Yarn bombing, aka yarnstorming, guerrilla knitting, or graffiti, is a form of street art that has been spreading across the globe over the last few years. Knitters and crocheters take their “matronly craft” to the streets covering urban objects with brightly coloured fuzzy goodness. Few objects are off limits and tree trunks, hydrants, mailboxes, park benches, public telephones, bicycles, public sculptures, and even cars and buses have been yarnstormed.
The movement appears to have begun in 2005 with a single door knob cozy knitted by Magda Sayeg of Houston, Texas. That first cozy led to the formation of the knit graffiti collective called Knitta Please. Other collectives followed including YarnCore collective in Seattle, Knit the City in London, and Ladies Fancywork Society in Denver. There is even a book Yarn Bombing: The Art of Crochet and Knit Graffiti, a guidebook to covert textile street art, that will help you get started.
While yarn bombing seems harmless enough, it is still technically illegal under vandalism and/or littering laws, though DAF could not find any cases of “bombers” receiving citations from police. “Yarn bombers say they rarely have run-ins with the law. And in the few instances when they are stopped … the police are more likely to laugh at them than issue a summons.”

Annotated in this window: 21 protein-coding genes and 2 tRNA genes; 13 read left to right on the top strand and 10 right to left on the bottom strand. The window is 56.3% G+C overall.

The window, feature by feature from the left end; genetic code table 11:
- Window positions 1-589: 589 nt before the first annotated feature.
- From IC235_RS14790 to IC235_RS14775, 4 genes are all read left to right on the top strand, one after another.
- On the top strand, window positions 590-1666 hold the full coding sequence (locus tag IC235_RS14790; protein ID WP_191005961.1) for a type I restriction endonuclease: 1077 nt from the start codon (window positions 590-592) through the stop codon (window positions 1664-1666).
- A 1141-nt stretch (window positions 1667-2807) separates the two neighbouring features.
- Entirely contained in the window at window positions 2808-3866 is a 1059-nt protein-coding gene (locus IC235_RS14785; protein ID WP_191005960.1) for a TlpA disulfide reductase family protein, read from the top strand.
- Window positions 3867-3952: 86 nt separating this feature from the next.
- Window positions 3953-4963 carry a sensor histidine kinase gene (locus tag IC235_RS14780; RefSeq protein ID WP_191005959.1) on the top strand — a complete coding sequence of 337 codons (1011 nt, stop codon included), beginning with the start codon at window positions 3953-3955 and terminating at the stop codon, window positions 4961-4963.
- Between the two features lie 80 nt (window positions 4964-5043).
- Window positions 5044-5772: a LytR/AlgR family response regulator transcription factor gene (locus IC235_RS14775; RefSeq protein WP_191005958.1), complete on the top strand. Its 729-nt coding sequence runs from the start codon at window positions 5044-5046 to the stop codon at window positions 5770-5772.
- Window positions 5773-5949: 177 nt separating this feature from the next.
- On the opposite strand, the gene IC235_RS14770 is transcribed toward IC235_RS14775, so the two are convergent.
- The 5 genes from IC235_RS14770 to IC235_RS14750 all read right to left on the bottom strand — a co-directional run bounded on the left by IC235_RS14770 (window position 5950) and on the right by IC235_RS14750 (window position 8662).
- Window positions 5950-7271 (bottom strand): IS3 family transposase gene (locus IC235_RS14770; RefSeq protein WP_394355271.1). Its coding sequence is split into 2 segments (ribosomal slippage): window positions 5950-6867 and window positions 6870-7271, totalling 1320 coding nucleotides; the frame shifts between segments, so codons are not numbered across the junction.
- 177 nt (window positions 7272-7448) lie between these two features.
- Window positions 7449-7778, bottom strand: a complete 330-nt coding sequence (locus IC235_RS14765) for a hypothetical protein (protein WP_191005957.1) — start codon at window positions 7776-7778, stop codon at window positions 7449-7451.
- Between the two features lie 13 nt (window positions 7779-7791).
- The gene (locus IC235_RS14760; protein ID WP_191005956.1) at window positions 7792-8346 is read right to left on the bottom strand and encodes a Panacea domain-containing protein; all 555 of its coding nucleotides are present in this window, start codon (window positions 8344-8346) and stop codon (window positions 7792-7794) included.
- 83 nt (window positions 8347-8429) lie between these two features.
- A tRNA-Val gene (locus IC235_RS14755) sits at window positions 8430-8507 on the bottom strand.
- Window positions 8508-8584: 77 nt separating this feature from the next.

Much like the traditional graffiti and street art movements, yard bombers are making money from their art through commissions from companies like Toyota who hired Magda Sayeg to knit a Prius Christmas sweater for a promotional video. The makers of the Smart Car and Mini Cooper have also commissioned similar ads.
For more information about yarn bombing and a big list of other yarn bombers, check out YarnBombing.com.
Sources: New York Times, Telegraph (UK), Wikipedia, Street Art Utopia (images)